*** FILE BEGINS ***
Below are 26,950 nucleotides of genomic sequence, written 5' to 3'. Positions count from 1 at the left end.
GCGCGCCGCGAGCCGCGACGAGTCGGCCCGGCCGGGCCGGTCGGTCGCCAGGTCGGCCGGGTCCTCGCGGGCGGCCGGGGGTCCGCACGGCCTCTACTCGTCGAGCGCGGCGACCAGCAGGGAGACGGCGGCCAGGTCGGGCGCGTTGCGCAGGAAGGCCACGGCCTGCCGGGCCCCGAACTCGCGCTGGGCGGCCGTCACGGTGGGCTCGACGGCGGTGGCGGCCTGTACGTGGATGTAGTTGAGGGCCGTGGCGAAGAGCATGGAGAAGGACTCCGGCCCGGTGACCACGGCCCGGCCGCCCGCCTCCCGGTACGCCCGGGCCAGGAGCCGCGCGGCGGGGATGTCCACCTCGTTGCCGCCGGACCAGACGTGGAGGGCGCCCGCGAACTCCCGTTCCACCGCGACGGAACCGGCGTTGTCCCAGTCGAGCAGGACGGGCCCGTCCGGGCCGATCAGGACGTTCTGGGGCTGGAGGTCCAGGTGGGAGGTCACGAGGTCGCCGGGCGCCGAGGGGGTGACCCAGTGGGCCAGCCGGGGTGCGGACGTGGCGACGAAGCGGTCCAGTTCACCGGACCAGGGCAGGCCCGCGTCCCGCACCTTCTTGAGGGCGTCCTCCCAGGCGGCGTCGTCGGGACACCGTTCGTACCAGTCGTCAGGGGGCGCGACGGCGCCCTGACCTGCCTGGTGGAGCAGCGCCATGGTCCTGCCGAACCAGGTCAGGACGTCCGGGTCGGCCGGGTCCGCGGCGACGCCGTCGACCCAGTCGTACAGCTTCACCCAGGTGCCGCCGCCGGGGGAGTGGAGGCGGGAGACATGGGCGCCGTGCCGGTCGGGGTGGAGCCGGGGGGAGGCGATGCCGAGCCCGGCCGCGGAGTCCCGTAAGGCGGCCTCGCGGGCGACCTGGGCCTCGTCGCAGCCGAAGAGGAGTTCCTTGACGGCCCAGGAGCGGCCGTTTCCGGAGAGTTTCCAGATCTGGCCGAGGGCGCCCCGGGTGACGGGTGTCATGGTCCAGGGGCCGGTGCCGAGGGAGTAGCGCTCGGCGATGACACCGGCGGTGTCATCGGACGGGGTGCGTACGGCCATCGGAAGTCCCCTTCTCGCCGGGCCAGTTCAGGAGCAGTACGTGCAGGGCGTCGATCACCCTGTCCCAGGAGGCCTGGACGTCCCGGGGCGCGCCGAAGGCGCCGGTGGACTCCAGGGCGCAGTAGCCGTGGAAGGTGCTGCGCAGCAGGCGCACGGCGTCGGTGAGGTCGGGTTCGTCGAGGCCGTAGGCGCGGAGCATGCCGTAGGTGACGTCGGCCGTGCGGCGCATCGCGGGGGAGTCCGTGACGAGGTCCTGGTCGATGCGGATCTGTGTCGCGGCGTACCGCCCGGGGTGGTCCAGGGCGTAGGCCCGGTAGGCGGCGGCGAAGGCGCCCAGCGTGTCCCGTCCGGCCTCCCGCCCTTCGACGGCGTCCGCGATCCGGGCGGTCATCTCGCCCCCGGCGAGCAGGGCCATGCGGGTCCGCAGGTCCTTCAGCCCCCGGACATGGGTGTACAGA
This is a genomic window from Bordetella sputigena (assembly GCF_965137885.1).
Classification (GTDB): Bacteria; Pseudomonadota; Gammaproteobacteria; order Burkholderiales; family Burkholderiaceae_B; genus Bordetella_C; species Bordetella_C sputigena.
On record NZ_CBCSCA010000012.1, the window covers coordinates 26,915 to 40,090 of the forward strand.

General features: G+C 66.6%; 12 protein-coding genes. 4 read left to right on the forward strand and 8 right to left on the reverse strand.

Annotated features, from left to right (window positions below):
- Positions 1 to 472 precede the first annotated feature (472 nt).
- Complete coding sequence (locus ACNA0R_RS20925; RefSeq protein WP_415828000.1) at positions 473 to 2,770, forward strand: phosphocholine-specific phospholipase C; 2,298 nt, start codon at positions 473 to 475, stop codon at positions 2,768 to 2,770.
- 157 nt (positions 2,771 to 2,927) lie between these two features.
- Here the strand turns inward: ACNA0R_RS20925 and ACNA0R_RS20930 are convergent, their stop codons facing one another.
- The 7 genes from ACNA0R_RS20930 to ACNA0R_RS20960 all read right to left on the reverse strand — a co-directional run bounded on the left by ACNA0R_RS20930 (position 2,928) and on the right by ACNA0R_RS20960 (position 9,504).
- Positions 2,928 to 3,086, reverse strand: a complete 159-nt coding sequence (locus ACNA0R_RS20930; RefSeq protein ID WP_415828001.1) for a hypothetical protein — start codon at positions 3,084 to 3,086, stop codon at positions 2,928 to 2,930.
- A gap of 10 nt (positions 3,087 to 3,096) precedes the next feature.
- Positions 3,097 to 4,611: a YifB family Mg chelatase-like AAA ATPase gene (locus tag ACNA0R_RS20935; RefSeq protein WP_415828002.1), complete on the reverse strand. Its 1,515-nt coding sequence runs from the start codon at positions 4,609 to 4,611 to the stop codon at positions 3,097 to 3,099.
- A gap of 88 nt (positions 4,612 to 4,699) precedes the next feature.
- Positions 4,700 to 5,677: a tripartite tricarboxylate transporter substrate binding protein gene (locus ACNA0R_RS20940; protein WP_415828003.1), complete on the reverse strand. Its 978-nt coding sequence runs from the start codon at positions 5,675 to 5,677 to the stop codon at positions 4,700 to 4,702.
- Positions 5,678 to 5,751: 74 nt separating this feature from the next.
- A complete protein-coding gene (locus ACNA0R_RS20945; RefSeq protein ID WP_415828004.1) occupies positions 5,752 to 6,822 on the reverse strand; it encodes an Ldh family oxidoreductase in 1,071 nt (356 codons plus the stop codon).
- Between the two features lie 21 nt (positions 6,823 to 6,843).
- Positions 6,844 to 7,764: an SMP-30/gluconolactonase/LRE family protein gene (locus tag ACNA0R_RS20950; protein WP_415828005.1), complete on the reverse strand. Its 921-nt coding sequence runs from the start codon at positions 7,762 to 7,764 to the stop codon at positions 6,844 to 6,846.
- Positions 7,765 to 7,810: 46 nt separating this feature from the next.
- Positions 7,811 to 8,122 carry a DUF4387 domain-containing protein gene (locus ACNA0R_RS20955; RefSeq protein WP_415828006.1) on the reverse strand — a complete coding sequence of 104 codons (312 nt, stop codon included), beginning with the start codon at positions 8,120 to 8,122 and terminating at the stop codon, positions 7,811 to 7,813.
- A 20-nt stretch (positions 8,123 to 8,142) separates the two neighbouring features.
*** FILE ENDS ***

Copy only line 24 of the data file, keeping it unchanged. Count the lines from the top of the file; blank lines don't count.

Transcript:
- A 20-nt stretch (positions 8,123 to 8,142) separates the two neighbouring features.